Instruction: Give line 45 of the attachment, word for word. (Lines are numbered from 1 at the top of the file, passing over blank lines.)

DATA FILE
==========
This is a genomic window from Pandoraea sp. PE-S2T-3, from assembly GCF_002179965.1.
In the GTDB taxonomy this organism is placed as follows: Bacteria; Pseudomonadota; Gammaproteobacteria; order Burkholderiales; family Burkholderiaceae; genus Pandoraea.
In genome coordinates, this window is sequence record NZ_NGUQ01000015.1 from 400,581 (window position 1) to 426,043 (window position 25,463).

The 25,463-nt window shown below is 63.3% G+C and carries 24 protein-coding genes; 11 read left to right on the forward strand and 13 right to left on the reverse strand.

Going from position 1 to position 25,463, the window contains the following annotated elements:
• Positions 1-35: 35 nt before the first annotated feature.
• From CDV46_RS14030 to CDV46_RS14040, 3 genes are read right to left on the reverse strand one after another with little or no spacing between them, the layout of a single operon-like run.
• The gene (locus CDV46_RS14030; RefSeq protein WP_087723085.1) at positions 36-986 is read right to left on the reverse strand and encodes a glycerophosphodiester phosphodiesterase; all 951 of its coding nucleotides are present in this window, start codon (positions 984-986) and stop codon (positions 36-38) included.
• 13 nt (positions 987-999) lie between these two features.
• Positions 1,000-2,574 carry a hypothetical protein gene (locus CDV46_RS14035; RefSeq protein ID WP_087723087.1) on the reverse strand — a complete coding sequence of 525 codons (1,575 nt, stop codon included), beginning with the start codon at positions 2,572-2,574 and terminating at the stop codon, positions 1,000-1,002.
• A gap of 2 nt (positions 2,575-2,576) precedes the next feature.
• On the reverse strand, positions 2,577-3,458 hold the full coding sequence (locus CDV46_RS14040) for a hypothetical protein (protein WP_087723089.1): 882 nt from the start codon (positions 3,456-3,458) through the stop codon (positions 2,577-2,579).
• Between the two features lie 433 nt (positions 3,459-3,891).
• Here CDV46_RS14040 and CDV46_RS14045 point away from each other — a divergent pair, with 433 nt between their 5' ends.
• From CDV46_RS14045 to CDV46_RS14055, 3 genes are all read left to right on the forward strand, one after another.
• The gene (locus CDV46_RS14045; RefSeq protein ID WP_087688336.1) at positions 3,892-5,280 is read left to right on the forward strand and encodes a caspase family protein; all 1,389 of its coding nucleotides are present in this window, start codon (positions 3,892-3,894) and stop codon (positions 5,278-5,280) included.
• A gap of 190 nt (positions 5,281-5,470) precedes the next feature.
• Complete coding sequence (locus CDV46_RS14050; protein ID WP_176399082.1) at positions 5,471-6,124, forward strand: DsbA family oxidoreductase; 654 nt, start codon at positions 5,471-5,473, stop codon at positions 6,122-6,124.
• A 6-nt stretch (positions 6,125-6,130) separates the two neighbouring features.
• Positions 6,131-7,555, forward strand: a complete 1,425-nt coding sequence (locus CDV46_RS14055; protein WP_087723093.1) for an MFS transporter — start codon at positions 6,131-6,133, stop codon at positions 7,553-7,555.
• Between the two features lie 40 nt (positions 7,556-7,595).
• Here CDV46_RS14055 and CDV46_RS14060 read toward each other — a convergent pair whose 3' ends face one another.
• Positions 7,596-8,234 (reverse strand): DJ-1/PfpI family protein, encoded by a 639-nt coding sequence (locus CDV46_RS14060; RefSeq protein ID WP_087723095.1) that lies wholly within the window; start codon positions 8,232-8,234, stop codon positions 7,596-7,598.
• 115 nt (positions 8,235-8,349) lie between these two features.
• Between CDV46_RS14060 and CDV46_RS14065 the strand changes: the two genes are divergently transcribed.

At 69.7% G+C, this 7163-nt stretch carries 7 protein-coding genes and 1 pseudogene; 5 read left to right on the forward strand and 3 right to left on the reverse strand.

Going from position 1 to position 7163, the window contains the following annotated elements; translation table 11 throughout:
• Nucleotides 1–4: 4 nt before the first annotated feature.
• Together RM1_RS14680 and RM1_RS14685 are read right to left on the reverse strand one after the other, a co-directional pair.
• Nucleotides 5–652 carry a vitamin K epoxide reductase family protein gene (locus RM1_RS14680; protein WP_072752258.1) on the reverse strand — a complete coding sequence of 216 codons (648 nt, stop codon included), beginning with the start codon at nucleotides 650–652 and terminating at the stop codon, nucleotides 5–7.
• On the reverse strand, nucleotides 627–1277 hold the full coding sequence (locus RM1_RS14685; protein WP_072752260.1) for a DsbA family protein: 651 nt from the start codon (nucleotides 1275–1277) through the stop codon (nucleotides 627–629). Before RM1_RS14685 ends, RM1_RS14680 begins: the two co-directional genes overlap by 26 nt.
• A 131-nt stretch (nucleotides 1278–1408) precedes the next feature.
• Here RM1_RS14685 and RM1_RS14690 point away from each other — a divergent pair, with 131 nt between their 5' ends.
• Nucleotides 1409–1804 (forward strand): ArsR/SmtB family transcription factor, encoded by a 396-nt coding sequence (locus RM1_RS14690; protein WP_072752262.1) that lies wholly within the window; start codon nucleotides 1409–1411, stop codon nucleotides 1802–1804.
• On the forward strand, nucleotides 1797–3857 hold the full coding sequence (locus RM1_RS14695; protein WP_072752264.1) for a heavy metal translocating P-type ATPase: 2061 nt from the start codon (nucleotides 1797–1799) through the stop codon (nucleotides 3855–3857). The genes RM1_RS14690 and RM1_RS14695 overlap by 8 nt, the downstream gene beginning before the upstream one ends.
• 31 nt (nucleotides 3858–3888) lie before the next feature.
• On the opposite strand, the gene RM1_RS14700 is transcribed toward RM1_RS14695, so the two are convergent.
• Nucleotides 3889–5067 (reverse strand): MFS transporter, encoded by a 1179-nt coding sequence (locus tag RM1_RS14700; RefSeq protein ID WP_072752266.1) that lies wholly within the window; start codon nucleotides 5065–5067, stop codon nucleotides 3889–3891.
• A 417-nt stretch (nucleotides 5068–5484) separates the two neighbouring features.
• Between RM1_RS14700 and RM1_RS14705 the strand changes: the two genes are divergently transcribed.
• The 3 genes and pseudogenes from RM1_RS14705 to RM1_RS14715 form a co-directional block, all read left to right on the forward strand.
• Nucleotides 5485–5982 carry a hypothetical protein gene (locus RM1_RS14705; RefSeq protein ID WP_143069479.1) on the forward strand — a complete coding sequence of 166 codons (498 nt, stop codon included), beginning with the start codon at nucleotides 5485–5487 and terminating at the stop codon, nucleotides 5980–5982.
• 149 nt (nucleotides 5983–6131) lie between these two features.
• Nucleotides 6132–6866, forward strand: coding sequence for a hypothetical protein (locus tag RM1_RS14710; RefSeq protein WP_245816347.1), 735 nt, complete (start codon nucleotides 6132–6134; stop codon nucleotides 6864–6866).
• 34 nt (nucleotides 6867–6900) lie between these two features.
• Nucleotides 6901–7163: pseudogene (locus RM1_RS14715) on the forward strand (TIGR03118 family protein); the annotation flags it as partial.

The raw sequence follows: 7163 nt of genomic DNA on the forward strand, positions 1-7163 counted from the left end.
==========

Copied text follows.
• 34 nt (nucleotides 6867–6900) lie between these two features.